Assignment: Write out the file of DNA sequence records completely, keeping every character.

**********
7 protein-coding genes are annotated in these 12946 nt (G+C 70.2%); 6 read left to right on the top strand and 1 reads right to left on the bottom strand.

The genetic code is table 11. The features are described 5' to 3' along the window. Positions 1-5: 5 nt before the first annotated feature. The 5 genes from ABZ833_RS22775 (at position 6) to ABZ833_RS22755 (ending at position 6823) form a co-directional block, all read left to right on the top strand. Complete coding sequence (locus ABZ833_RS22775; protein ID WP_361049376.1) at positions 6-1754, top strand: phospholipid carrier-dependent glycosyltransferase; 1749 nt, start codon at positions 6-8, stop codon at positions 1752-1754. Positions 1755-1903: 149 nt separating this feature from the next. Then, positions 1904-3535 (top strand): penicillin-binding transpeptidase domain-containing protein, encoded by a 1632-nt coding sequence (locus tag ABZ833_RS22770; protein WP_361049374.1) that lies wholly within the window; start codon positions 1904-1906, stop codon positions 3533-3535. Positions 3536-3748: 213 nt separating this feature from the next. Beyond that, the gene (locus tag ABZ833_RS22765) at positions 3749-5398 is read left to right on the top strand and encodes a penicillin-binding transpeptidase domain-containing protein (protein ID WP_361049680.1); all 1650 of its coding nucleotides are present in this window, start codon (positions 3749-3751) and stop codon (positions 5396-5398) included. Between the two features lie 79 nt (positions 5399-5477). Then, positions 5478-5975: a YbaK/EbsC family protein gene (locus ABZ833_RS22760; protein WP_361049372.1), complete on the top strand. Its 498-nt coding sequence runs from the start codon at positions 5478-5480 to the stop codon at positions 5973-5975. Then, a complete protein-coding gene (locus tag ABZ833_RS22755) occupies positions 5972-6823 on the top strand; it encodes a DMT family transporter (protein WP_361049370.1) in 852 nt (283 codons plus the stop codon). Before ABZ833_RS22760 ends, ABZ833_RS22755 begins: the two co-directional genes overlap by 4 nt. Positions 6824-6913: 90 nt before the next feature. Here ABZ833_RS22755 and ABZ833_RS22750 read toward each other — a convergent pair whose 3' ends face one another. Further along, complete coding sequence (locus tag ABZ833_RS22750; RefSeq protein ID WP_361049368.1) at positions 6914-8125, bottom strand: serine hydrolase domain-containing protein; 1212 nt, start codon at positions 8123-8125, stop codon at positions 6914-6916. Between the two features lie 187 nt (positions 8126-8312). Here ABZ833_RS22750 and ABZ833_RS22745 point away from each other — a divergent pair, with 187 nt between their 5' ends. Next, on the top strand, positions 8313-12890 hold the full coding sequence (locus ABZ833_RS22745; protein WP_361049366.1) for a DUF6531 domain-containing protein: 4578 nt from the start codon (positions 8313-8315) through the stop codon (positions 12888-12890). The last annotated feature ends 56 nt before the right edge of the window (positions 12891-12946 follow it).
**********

7 protein-coding genes are annotated in these 12946 nt (G+C 70.2%); 6 read left to right on the top strand and 1 reads right to left on the bottom strand.

The genetic code is table 11. The features are described 5' to 3' along the window. Positions 1-5: 5 nt before the first annotated feature. The 5 genes from ABZ833_RS22775 (at position 6) to ABZ833_RS22755 (ending at position 6823) form a co-directional block, all read left to right on the top strand. Complete coding sequence (locus ABZ833_RS22775; protein ID WP_361049376.1) at positions 6-1754, top strand: phospholipid carrier-dependent glycosyltransferase; 1749 nt, start codon at positions 6-8, stop codon at positions 1752-1754. Positions 1755-1903: 149 nt separating this feature from the next. Then, positions 1904-3535 (top strand): penicillin-binding transpeptidase domain-containing protein, encoded by a 1632-nt coding sequence (locus tag ABZ833_RS22770; protein WP_361049374.1) that lies wholly within the window; start codon positions 1904-1906, stop codon positions 3533-3535. Positions 3536-3748: 213 nt separating this feature from the next. Beyond that, the gene (locus tag ABZ833_RS22765) at positions 3749-5398 is read left to right on the top strand and encodes a penicillin-binding transpeptidase domain-containing protein (protein ID WP_361049680.1); all 1650 of its coding nucleotides are present in this window, start codon (positions 3749-3751) and stop codon (positions 5396-5398) included. Between the two features lie 79 nt (positions 5399-5477). Then, positions 5478-5975: a YbaK/EbsC family protein gene (locus ABZ833_RS22760; protein WP_361049372.1), complete on the top strand. Its 498-nt coding sequence runs from the start codon at positions 5478-5480 to the stop codon at positions 5973-5975. Then, a complete protein-coding gene (locus tag ABZ833_RS22755) occupies positions 5972-6823 on the top strand; it encodes a DMT family transporter (protein WP_361049370.1) in 852 nt (283 codons plus the stop codon). Before ABZ833_RS22760 ends, ABZ833_RS22755 begins: the two co-directional genes overlap by 4 nt. Positions 6824-6913: 90 nt before the next feature. Here ABZ833_RS22755 and ABZ833_RS22750 read toward each other — a convergent pair whose 3' ends face one another. Further along, complete coding sequence (locus tag ABZ833_RS22750; RefSeq protein ID WP_361049368.1) at positions 6914-8125, bottom strand: serine hydrolase domain-containing protein; 1212 nt, start codon at positions 8123-8125, stop codon at positions 6914-6916. Between the two features lie 187 nt (positions 8126-8312). Here ABZ833_RS22750 and ABZ833_RS22745 point away from each other — a divergent pair, with 187 nt between their 5' ends. Next, on the top strand, positions 8313-12890 hold the full coding sequence (locus ABZ833_RS22745; protein WP_361049366.1) for a DUF6531 domain-containing protein: 4578 nt from the start codon (positions 8313-8315) through the stop codon (positions 12888-12890). The last annotated feature ends 56 nt before the right edge of the window (positions 12891-12946 follow it).